Writing has been around since cavemen used rocks to scribble on walls. Ink and paper became the norm, and later, words were most commonly written on a typewriter.
Today, writing is normally done on a computer keyboard or smart phone, or voicing words into another recording device. But converting those digital words into other languages may not be as easy using various platforms of modern technology.
“Since much is being done with digital literature generated by algorithms, it’s not as simple as traditional translation,” said Sandy Baldwin, an associate professor in Rochester Institute of Technology’s Department of English. “When you’re dealing with a digital object, whether it’s a website or a computer program, there are different layers of translation, be it computer code, readable text on a surface, a website it is presented on or videos.”
Baldwin is one of five co-principal investigators, all scholars of digital literature, named in an 18-month grant from the Mellon Foundation to the Fondation Maison des sciences de l’homme in France to explore issues and find ways to translate digital literature. He will work with partners in France, Denmark, Portugal and London.
Each of the five teams selected works from an author. Baldwin is studying the work of John Cayley, a professor from Brown University who is using the Amazon Echo to create literature. Echo, an interactive device that is activated by voice, uses “Alexa,” the artificial intelligence voice marketed as a companion to automate and aid our daily lives.
“Cayley turns interactions with Alexa into a sort of ominous short story that makes users think about surveillance and about how much ‘humanity’ we attribute to these artificial intelligence companions,” Baldwin said. “Cayley does this by creating a new set of interactions and adding a new set of voices, male voices that interact with Alexa and with the user.”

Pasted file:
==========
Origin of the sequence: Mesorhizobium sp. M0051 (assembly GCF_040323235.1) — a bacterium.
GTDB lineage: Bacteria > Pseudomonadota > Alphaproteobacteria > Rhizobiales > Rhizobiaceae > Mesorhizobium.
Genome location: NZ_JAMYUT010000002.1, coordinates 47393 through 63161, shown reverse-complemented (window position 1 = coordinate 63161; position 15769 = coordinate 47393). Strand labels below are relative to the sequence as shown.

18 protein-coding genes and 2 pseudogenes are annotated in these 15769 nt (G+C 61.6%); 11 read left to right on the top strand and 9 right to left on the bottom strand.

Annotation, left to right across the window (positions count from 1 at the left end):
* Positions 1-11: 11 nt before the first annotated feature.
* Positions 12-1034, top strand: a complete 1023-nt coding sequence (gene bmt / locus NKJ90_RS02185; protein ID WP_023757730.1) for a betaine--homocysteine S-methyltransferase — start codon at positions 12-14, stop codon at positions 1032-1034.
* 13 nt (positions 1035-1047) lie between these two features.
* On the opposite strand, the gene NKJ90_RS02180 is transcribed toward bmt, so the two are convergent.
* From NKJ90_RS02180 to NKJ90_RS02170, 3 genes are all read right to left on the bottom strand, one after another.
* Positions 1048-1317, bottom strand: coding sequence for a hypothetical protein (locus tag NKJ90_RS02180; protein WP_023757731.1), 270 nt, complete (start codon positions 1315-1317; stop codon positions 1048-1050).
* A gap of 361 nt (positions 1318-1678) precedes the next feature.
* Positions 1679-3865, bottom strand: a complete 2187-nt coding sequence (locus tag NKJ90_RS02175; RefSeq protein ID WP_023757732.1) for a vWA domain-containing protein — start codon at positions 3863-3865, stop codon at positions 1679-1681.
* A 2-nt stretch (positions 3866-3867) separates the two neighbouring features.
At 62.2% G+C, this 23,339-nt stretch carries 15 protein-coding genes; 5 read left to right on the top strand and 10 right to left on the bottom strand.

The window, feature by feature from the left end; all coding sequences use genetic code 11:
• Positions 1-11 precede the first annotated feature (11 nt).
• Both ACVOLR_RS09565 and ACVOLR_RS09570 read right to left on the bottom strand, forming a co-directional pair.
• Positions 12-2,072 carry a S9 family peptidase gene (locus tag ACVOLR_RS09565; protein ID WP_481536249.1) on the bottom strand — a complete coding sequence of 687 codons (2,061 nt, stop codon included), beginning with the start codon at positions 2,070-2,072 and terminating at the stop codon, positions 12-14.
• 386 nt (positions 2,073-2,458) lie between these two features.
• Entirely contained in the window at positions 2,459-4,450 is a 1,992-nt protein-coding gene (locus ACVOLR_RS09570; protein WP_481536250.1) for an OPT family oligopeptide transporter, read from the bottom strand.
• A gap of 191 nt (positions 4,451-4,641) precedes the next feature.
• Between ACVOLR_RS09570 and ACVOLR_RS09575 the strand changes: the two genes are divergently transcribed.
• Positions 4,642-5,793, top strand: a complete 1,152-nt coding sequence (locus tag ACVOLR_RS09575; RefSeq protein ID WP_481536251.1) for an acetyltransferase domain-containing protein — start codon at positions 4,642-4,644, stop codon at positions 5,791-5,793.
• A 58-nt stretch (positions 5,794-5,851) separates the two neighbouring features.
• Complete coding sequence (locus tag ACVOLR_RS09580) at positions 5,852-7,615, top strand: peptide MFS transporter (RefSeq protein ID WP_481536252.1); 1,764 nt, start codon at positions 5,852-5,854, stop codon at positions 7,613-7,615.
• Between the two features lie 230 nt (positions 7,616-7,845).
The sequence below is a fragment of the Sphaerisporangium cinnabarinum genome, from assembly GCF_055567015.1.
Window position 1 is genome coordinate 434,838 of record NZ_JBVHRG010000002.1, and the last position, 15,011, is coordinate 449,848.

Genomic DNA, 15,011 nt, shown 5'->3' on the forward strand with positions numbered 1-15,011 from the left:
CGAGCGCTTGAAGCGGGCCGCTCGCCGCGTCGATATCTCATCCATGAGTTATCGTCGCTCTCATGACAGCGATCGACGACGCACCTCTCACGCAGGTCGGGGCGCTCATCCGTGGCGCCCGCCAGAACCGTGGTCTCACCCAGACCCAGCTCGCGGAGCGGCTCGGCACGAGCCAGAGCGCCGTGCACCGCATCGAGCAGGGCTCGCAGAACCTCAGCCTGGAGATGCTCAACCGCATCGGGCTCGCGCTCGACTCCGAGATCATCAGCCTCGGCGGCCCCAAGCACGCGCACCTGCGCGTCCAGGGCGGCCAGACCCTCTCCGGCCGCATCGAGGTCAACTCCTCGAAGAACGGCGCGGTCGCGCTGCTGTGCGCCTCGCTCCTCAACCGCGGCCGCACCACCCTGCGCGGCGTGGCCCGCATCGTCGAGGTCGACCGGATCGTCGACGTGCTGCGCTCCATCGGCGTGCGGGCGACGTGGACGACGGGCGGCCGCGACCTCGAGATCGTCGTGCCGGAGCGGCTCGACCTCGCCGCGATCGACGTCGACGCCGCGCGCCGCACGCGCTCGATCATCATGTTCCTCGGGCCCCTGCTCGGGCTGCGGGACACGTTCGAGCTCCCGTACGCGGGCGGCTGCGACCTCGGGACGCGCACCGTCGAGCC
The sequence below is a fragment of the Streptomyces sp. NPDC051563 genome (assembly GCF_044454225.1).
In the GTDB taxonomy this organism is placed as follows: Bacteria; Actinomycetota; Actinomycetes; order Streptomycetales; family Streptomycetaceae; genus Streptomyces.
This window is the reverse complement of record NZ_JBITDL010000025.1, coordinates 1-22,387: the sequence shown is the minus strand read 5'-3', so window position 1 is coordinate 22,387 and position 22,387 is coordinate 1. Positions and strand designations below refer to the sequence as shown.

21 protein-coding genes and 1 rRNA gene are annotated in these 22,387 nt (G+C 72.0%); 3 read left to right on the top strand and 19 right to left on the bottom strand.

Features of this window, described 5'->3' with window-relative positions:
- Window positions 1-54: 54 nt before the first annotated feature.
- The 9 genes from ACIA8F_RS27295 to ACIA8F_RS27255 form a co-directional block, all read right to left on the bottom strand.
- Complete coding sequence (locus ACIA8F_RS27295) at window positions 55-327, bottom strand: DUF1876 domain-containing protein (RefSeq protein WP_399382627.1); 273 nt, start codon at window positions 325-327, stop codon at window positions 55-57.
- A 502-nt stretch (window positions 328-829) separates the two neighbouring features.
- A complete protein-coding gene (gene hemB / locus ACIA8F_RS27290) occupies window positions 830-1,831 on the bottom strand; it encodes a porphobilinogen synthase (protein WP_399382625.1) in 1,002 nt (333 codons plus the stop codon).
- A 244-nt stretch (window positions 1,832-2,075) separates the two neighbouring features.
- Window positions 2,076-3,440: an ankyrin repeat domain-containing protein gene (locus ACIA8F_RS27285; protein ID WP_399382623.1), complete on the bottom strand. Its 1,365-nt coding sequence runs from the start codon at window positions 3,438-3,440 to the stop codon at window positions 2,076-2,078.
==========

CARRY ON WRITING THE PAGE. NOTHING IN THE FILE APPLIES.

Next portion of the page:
Baldwin said he’s planning to shift the tone of Cayley’s story from ominous to cheery. “We see the new story as being more of a marketing piece, trying to sell people on the Echo, as well as perhaps being ironic,” he said. “We will test these variations with a large number of users, gathering information about their understanding and emotional response.”
Baldwin said his work is important because it helps to understand how people engage with this new form of literature and how people engage with the ever-increasing number of artificial intelligence companions.
The teams will work together via Skype and hold workshops at each of their five locations, he said.
“Writers have always had certain structure that confined how they write, be it sonnet lengths, sounds of words or plots in a story,” he said. “Digital technology lets the author expand those constraints. With digital literature, you have more than just words to translate. You have images and animations, literature that emerges out of traditions and how people tell stories from generation to generation.”
Ethical questions can also be raised if an author uses digital technology to help write. How much of the finished piece is written by the author if technology assists to provide words?
The teams also will benefit from work of students from the National Science Foundation’s Research Experiences for Undergraduates program on Computational Sensing who are particularly focused on how people interact with and respond to the Echo.
When their grant ends, the teams plan a series of conference presentations and museum exhibits from their research, “and we’ll write a book about what other scholars and artists can do to translate digital literature,” Baldwin said.